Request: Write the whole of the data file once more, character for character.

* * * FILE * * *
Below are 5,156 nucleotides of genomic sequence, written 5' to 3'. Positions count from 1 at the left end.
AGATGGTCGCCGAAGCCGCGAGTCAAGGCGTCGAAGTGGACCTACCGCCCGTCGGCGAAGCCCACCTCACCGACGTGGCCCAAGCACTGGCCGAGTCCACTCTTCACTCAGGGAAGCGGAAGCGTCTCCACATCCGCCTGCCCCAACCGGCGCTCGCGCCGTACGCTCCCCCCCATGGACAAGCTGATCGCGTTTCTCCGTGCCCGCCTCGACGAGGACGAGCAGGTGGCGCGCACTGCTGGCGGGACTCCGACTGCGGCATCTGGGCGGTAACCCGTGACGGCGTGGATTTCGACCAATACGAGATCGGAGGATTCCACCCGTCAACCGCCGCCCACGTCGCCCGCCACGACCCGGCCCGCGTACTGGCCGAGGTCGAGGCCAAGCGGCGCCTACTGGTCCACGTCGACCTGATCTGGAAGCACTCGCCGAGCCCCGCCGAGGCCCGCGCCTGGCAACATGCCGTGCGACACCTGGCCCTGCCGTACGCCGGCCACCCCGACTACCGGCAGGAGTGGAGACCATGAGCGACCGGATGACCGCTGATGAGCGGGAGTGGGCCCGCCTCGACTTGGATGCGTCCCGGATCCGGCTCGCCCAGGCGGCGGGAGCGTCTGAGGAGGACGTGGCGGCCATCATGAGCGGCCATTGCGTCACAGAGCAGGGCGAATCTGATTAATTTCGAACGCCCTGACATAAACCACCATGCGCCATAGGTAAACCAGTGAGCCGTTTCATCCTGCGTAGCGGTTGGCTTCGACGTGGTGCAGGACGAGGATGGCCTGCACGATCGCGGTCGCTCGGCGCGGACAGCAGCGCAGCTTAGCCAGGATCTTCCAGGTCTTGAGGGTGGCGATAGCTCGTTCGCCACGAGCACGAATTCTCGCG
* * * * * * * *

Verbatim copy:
Below are 5,156 nucleotides of genomic sequence, written 5' to 3'. Positions count from 1 at the left end.
AGATGGTCGCCGAAGCCGCGAGTCAAGGCGTCGAAGTGGACCTACCGCCCGTCGGCGAAGCCCACCTCACCGACGTGGCCCAAGCACTGGCCGAGTCCACTCTTCACTCAGGGAAGCGGAAGCGTCTCCACATCCGCCTGCCCCAACCGGCGCTCGCGCCGTACGCTCCCCCCCATGGACAAGCTGATCGCGTTTCTCCGTGCCCGCCTCGACGAGGACGAGCAGGTGGCGCGCACTGCTGGCGGGACTCCGACTGCGGCATCTGGGCGGTAACCCGTGACGGCGTGGATTTCGACCAATACGAGATCGGAGGATTCCACCCGTCAACCGCCGCCCACGTCGCCCGCCACGACCCGGCCCGCGTACTGGCCGAGGTCGAGGCCAAGCGGCGCCTACTGGTCCACGTCGACCTGATCTGGAAGCACTCGCCGAGCCCCGCCGAGGCCCGCGCCTGGCAACATGCCGTGCGACACCTGGCCCTGCCGTACGCCGGCCACCCCGACTACCGGCAGGAGTGGAGACCATGAGCGACCGGATGACCGCTGATGAGCGGGAGTGGGCCCGCCTCGACTTGGATGCGTCCCGGATCCGGCTCGCCCAGGCGGCGGGAGCGTCTGAGGAGGACGTGGCGGCCATCATGAGCGGCCATTGCGTCACAGAGCAGGGCGAATCTGATTAATTTCGAACGCCCTGACATAAACCACCATGCGCCATAGGTAAACCAGTGAGCCGTTTCATCCTGCGTAGCGGTTGGCTTCGACGTGGTGCAGGACGAGGATGGCCTGCACGATCGCGGTCGCTCGGCGCGGACAGCAGCGCAGCTTAGCCAGGATCTTCCAGGTCTTGAGGGTGGCGATAGCTCGTTCGCCACGAGCACGAATTCTCGCG